5 times the Army kicked some serious a**!

Phil Briggs
June 14, 2019 - 4:19 pm

US Amry

From the first skirmishes at Lexington and Concord to the Civil War and the liberation of Nazi-controlled Europe, the United States Army has had some incredible moments shaped the history of the world.

Here are just a few that makes us proud to call them our own:

The Battle of Yorktown

US Army Museum

The Battle of Yorktown was a decisive victory by a combined force of American Continental Army troops led by Gen. George Washington. The siege proved to be the last major land battle of the American Revolutionary War.

With the British defense weakened, on Oct.14, 1781, Washington sent two columns to attack the last major remaining British outer defenses. One American column under Alexander Hamilton took artillery closer and enabled bombardment of British positions. With the capture of more than 7,000 British soldiers, the British asked for surrender terms on October 17 and within two days of negotiation, the surrender ceremony occurred on October 19 effectively winning the war and establishing our great nation. 'Merica!!

The Battle of Vicksburg

Battlefields.org

The Battle of Vicksburg was the culmination of a six-month Union campaign to seize the most important remaining Confederate fortress on the Mississippi. According to National Interest.org, "On May 18, 1863, Grant trapped the out-maneuvered Confederates in Vicksburg itself. The siege of Vicksburg lasted 46 days, with the defenders (led by Lt. Gen. John C. Pemberton) surrendering on July 4.

Vicksburg confirmed Union control of the Mississippi, meaning that Union forces could prevent the western Confederacy from supporting the east. It also confirmed the ascendance of Ulysses S. Grant and William Sherman to the senior ranks of Union commanders.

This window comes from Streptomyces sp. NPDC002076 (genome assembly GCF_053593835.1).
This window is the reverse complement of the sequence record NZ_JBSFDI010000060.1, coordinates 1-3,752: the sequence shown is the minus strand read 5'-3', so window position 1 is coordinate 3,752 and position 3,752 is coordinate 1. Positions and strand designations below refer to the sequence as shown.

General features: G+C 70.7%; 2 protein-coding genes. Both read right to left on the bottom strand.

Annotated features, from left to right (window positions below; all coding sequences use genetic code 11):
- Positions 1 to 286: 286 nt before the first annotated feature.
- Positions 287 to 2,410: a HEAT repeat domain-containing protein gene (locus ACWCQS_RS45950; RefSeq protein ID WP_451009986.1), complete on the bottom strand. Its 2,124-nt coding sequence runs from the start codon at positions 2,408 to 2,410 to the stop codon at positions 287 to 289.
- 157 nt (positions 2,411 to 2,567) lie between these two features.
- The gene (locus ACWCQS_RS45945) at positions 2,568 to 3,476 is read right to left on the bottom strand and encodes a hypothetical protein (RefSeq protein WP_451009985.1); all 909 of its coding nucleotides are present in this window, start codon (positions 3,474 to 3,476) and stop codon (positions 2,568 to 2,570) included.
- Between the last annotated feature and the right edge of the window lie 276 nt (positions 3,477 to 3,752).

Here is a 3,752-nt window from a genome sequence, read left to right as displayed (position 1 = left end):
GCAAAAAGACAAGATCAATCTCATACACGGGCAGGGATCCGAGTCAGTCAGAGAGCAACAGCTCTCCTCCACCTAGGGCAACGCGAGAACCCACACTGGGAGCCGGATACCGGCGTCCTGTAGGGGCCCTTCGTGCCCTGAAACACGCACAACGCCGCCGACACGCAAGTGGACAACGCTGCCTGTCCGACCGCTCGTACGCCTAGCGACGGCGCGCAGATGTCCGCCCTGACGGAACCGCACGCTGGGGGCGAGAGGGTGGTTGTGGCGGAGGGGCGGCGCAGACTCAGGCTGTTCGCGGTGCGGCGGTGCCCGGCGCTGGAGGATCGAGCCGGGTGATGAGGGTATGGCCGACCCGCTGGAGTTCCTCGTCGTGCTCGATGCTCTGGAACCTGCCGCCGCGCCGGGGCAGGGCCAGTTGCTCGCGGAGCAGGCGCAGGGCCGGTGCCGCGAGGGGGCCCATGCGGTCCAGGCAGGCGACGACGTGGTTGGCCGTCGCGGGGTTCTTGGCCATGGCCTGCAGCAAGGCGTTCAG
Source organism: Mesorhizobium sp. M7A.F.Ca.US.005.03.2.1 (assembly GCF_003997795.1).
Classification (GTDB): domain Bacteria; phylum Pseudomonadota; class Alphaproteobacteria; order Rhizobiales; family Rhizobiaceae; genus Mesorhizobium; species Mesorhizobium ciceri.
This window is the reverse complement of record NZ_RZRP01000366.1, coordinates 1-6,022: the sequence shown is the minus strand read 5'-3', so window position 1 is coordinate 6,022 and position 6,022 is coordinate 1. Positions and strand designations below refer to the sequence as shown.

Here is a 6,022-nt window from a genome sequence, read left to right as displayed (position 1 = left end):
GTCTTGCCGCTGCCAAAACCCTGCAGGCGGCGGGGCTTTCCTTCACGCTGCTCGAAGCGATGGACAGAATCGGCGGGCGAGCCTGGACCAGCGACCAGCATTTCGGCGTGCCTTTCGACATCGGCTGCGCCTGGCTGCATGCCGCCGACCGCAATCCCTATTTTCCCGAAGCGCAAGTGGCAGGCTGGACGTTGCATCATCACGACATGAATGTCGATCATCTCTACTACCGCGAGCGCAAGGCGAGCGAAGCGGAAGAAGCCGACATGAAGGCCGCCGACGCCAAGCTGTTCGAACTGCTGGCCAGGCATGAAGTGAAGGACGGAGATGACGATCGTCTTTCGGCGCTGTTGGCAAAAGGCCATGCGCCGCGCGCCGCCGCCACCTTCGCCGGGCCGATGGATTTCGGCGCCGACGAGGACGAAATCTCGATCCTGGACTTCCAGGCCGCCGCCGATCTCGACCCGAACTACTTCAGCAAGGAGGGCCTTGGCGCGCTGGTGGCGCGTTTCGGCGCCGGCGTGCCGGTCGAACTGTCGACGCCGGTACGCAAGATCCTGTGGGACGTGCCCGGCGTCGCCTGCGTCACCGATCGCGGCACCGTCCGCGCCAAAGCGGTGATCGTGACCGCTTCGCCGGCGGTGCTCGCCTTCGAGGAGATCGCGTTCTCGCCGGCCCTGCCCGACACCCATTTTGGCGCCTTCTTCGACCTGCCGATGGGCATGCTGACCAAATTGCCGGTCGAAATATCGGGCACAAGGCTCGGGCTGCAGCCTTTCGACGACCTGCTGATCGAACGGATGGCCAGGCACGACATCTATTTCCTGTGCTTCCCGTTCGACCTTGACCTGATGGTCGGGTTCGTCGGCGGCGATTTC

It left the underbelly of the Confederacy open to attack by Union armies and gave thousands of slaves the opportunity to make their way to freedom."

Rudder’s Rangers and the Boys of Pointe du Hoc

US Army

ArmyHistory.org shared the incredible story Rudder's Rangers, "Pointe du Hoc, was a prominent position along the coast of Normandy, was a focal point of the amphibious assault by U.S. forces during the early morning hours of D-Day, June 6, 1944. The cliff top (sometimes referred to as Pointe du Hoe) is located between Utah and Omaha Beaches and sits atop overhanging cliffs up to 100 feet in height. 

Understanding the perils and vital importance of the landing beaches along the coast of Normandy, Supreme Allied Commander General Dwight D. Eisenhower and his staff planning Operation OVERLORD assigned the Rangers of the 2nd and 5th Ranger Battalions, under the direction of Lt. Col. James E. Rudder and organized into the Provisional Ranger Group, the mission of destroying the enemy positions on the cliff top. 

On D-Day, Rudder and his force from the 2nd Ranger Battalion, made up of 225 soldiers, along with Lt. Col. Max Schneider and the 5th Ranger Battalion in support, would carry out the mission to scale these cliffs before dawn on that fateful day and neutralize enemy positions atop Pointe du Hoc.

Due to the nature of the mission, scaling cliffs obviously became a major part of Ranger training, and Rudder’s Rangers spent a considerable amount of time learning, practicing, and reviewing to ensure their minds and bodies were in shape for what many considered to be a suicide mission.  

The Rangers experienced many difficulties climbing up the cliffs that day. Many of the ropes that caught hold of the cliffs that morning were completely covered by enemy fire, making the number available for climbing severely limited. The wet ropes were slippery and soldiers were weighed down by damp uniforms and mud clinging to their clothes, boots and equipment. German bullets and “potato masher” grenades rained down from above. Nevertheless, the Rangers climbed to the top of Pointe du Hoc while under enemy fire. Several German soldiers were killed and others drove off from the cliff edges when Rangers opened fire on them.